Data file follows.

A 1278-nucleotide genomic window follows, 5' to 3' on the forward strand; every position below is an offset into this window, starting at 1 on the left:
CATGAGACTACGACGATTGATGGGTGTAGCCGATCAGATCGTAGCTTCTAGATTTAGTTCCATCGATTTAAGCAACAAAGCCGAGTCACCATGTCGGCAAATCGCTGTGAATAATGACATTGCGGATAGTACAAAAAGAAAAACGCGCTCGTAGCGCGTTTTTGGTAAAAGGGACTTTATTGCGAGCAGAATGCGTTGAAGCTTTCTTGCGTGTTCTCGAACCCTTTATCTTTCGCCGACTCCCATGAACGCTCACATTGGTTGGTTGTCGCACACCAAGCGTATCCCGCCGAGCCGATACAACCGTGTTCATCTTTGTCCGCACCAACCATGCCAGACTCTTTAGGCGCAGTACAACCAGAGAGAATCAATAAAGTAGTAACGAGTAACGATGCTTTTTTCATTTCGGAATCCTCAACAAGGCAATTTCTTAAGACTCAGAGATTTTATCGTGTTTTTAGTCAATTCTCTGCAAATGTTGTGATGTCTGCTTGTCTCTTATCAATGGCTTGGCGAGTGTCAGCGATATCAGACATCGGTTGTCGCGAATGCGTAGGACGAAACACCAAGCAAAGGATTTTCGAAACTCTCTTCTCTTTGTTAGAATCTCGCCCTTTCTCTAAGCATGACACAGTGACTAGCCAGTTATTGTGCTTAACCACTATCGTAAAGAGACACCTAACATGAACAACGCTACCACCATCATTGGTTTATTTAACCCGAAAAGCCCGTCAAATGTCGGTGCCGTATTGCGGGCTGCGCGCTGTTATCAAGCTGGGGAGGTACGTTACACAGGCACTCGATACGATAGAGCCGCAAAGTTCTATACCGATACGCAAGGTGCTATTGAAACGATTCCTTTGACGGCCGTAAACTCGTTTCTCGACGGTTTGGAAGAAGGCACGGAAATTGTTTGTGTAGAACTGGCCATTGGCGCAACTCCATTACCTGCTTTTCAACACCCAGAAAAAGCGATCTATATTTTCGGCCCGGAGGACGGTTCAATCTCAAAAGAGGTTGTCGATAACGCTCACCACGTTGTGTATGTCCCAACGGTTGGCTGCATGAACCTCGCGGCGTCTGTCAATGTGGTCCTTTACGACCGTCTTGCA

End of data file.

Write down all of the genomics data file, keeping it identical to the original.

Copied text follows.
A 1278-nucleotide genomic window follows, 5' to 3' on the forward strand; every position below is an offset into this window, starting at 1 on the left:
CATGAGACTACGACGATTGATGGGTGTAGCCGATCAGATCGTAGCTTCTAGATTTAGTTCCATCGATTTAAGCAACAAAGCCGAGTCACCATGTCGGCAAATCGCTGTGAATAATGACATTGCGGATAGTACAAAAAGAAAAACGCGCTCGTAGCGCGTTTTTGGTAAAAGGGACTTTATTGCGAGCAGAATGCGTTGAAGCTTTCTTGCGTGTTCTCGAACCCTTTATCTTTCGCCGACTCCCATGAACGCTCACATTGGTTGGTTGTCGCACACCAAGCGTATCCCGCCGAGCCGATACAACCGTGTTCATCTTTGTCCGCACCAACCATGCCAGACTCTTTAGGCGCAGTACAACCAGAGAGAATCAATAAAGTAGTAACGAGTAACGATGCTTTTTTCATTTCGGAATCCTCAACAAGGCAATTTCTTAAGACTCAGAGATTTTATCGTGTTTTTAGTCAATTCTCTGCAAATGTTGTGATGTCTGCTTGTCTCTTATCAATGGCTTGGCGAGTGTCAGCGATATCAGACATCGGTTGTCGCGAATGCGTAGGACGAAACACCAAGCAAAGGATTTTCGAAACTCTCTTCTCTTTGTTAGAATCTCGCCCTTTCTCTAAGCATGACACAGTGACTAGCCAGTTATTGTGCTTAACCACTATCGTAAAGAGACACCTAACATGAACAACGCTACCACCATCATTGGTTTATTTAACCCGAAAAGCCCGTCAAATGTCGGTGCCGTATTGCGGGCTGCGCGCTGTTATCAAGCTGGGGAGGTACGTTACACAGGCACTCGATACGATAGAGCCGCAAAGTTCTATACCGATACGCAAGGTGCTATTGAAACGATTCCTTTGACGGCCGTAAACTCGTTTCTCGACGGTTTGGAAGAAGGCACGGAAATTGTTTGTGTAGAACTGGCCATTGGCGCAACTCCATTACCTGCTTTTCAACACCCAGAAAAAGCGATCTATATTTTCGGCCCGGAGGACGGTTCAATCTCAAAAGAGGTTGTCGATAACGCTCACCACGTTGTGTATGTCCCAACGGTTGGCTGCATGAACCTCGCGGCGTCTGTCAATGTGGTCCTTTACGACCGTCTTGCA